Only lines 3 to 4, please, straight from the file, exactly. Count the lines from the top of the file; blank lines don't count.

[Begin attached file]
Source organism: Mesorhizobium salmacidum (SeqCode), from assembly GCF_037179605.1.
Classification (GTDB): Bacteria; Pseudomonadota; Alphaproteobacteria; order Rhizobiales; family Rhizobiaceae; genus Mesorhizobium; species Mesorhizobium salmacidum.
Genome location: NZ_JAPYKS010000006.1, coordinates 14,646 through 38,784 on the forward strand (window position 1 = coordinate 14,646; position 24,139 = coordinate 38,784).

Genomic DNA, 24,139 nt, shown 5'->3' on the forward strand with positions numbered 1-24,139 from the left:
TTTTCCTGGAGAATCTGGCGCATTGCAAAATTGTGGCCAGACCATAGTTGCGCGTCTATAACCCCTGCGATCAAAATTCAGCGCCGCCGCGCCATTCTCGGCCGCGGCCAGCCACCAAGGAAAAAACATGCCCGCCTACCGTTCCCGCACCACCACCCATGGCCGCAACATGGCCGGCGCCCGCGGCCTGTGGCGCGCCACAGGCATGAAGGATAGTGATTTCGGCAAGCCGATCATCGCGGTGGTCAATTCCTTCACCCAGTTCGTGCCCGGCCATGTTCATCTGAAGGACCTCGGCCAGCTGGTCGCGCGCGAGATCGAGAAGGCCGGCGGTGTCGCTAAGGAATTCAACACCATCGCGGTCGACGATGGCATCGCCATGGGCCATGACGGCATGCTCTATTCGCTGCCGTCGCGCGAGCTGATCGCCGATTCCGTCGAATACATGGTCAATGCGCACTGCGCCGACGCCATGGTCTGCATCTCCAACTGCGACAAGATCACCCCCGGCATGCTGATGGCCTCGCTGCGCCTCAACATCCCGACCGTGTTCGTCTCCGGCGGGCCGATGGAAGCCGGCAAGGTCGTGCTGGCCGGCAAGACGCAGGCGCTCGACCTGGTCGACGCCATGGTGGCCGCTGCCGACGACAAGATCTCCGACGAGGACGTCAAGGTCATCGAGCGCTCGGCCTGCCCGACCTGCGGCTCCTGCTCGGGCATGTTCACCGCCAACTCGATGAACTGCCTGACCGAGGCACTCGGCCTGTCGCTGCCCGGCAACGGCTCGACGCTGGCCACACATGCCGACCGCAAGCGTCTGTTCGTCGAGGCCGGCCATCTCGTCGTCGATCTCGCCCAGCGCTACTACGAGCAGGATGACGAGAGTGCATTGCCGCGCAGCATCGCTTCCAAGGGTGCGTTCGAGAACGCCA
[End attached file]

Genome location: NZ_JAPYKS010000006.1, coordinates 14,646 through 38,784 on the forward strand (window position 1 = coordinate 14,646; position 24,139 = coordinate 38,784).

Genomic DNA, 24,139 nt, shown 5'->3' on the forward strand with positions numbered 1-24,139 from the left: